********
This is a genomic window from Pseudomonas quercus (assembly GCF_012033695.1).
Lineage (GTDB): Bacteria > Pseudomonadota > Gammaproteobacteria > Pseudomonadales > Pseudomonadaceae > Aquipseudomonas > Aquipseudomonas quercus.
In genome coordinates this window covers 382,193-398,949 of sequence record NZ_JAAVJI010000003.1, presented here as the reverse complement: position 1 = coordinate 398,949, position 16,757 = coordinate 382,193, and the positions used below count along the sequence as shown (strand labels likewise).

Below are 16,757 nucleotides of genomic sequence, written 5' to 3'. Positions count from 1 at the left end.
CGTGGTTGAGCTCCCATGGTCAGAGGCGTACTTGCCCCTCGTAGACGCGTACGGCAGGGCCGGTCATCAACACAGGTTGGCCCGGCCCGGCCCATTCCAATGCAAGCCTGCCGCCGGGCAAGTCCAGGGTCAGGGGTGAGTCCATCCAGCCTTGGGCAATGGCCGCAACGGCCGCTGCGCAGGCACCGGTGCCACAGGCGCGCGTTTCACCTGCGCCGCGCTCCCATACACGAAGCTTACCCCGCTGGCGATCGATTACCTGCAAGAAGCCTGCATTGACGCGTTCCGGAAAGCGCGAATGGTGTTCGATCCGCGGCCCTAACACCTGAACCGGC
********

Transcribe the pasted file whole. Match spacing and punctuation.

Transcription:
This is a genomic window from Pseudomonas quercus (assembly GCF_012033695.1).
Lineage (GTDB): Bacteria > Pseudomonadota > Gammaproteobacteria > Pseudomonadales > Pseudomonadaceae > Aquipseudomonas > Aquipseudomonas quercus.
In genome coordinates this window covers 382,193-398,949 of sequence record NZ_JAAVJI010000003.1, presented here as the reverse complement: position 1 = coordinate 398,949, position 16,757 = coordinate 382,193, and the positions used below count along the sequence as shown (strand labels likewise).

Below are 16,757 nucleotides of genomic sequence, written 5' to 3'. Positions count from 1 at the left end.
CGTGGTTGAGCTCCCATGGTCAGAGGCGTACTTGCCCCTCGTAGACGCGTACGGCAGGGCCGGTCATCAACACAGGTTGGCCCGGCCCGGCCCATTCCAATGCAAGCCTGCCGCCGGGCAAGTCCAGGGTCAGGGGTGAGTCCATCCAGCCTTGGGCAATGGCCGCAACGGCCGCTGCGCAGGCACCGGTGCCACAGGCGCGCGTTTCACCTGCGCCGCGCTCCCATACACGAAGCTTACCCCGCTGGCGATCGATTACCTGCAAGAAGCCTGCATTGACGCGTTCCGGAAAGCGCGAATGGTGTTCGATCCGCGGCCCTAACACCTGAACCGGC